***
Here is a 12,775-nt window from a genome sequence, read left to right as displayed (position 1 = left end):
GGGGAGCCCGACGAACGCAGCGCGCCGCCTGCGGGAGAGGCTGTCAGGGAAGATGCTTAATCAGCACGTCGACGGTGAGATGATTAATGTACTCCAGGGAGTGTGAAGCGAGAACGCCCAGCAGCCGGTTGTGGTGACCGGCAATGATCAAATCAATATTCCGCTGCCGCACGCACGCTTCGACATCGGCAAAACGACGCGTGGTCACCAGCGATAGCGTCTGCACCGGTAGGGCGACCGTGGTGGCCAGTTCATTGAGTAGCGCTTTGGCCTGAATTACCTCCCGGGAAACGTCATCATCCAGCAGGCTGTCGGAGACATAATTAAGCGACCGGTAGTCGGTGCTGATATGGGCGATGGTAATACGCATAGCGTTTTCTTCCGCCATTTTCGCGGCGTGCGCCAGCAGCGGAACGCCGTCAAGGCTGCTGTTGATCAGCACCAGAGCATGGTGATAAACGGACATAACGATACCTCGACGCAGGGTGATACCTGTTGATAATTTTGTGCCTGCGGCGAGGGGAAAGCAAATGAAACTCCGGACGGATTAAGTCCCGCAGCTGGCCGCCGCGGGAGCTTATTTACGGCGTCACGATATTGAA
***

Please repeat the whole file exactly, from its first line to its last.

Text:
Here is a 12,775-nt window from a genome sequence, read left to right as displayed (position 1 = left end):
GGGGAGCCCGACGAACGCAGCGCGCCGCCTGCGGGAGAGGCTGTCAGGGAAGATGCTTAATCAGCACGTCGACGGTGAGATGATTAATGTACTCCAGGGAGTGTGAAGCGAGAACGCCCAGCAGCCGGTTGTGGTGACCGGCAATGATCAAATCAATATTCCGCTGCCGCACGCACGCTTCGACATCGGCAAAACGACGCGTGGTCACCAGCGATAGCGTCTGCACCGGTAGGGCGACCGTGGTGGCCAGTTCATTGAGTAGCGCTTTGGCCTGAATTACCTCCCGGGAAACGTCATCATCCAGCAGGCTGTCGGAGACATAATTAAGCGACCGGTAGTCGGTGCTGATATGGGCGATGGTAATACGCATAGCGTTTTCTTCCGCCATTTTCGCGGCGTGCGCCAGCAGCGGAACGCCGTCAAGGCTGCTGTTGATCAGCACCAGAGCATGGTGATAAACGGACATAACGATACCTCGACGCAGGGTGATACCTGTTGATAATTTTGTGCCTGCGGCGAGGGGAAAGCAAATGAAACTCCGGACGGATTAAGTCCCGCAGCTGGCCGCCGCGGGAGCTTATTTACGGCGTCACGATATTGAA